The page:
I'd like to thank our honoured guests. Your Excellency, Mr. Al-Khaledi, and Mr. Abu Taleb, you honour us by being here today.
It seems to me that we were close once before, in the last term, to putting this deal together. Unfortunately, politics can get in the way of politics sometimes, and that prevented us from doing it. It's my sincere hope that my colleagues opposite, particularly in the official opposition, understand—I say this with great sincerity—that if we cannot put a deal with Jordan together, where we can we put a deal together?
I look at your country as moderate, strategic, progressive, and growing in opportunities, not just financially but also in terms of how you deal with your people.
Your Excellency, your comments about this make me very optimistic. You talked about peace, and I think that peace grows economic opportunity among all of us.
In that vein, my first question to you is about the Arab Spring. How has that impacted Jordan and your approach to business? Could you give me a sense of that, please?
Thank you very much for your kind words.
I know we've been very close, yet, as you said, it's politics. In Jordan we understand the pace at which things are going, but we are eager for the free trade agreement to come into force.
As I mentioned, I think what prompted the Arab Spring all over the Arab world was the economy. People took to the street, and they had their slogans. They started out being of an economic nature. Once they were on the street, the whole agenda opened up to include political and human rights, etc.
Jordan was no exception. People came out because of the economic situation and the state of our youth. I mentioned that 70% of our population is under the age of 30. The old formula was to finish school, go to university, get a good degree, get a good job, and end up in the middle class, working and achieving.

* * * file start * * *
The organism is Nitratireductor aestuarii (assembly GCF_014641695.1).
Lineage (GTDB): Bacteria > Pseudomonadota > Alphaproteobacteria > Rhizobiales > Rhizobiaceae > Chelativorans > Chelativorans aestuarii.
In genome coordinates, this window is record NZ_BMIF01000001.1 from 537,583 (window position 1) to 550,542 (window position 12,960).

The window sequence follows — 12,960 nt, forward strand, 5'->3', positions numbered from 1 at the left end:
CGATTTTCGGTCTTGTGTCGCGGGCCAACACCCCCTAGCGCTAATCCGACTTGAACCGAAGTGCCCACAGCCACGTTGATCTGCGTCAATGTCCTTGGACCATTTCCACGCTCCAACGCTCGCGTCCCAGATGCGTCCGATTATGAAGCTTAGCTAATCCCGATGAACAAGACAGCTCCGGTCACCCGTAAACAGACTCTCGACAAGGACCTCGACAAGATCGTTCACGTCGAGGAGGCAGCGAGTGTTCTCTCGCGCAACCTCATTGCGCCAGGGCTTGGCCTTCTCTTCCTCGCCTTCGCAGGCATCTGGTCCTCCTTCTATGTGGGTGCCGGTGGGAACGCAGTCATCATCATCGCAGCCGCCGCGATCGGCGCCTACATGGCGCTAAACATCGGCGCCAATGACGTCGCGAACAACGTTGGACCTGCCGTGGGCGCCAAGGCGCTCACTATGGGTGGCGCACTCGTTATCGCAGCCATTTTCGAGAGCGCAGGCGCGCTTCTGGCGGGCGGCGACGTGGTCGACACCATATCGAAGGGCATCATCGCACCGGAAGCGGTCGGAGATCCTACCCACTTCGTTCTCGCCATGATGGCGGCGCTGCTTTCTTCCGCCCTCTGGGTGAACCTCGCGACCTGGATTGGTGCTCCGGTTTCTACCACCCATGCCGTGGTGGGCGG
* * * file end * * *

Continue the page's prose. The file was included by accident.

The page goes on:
Right now that formula doesn't work. For the first time in Jordan, we had Ph.D. holders who were unemployed. They were looking for jobs. This applies to the whole Arab world.
When people took to the street, the agenda that prevailed was economic; relatively speaking, we had no problems with human rights. We had no vendetta between the people and the government itself. In this sense, it was a little bit easier for our government to interact with the people for reform. Everybody was calling for reforms, starting with His Majesty, as I said, even before the Arab Spring started. It's a gradual process. It's a process that has to be done and felt by everybody.
Thank God, as we said, that we didn't have any incidents or clashes or whatever in the some 4,000 demonstrations that took place in Jordan during those 15 months.
Allow me to add something: I followed with interest your intervention either in this committee or in the House of Commons, and I appreciate how fond you are about the subject.
That said, yes, they can strike. It used to be that they had to get the approval of the government; right now, no: you have to inform the government. Sometimes you need to inform the government because you don't know what will happen in the street. If there is no reply from the government, it's as if you have the green light; you can go ahead and do it.
So yes, they can strike. Recently we had the strike from the teachers and nurses. Even the strikers are getting to be more aware and more mature, meaning that when teachers felt they were affecting the students after two weeks of study, they decided to come back. The nurses' strike was done in shifts, as they also work in shifts, so this shows how much judgment.... People have their needs and people need to express their needs, but at the same time, they're not ruining the whole system in which they are working.
There was an interesting article in The Globe and Mail on Friday. It describes two demonstrations that occurred in Jordan. The first demonstration happened and it was in progress. The second demonstration did not really agree with the first one, but they were going slower, so they couldn't mix. When they were almost mixed, the police came just to be standing there between them; then everybody went home and—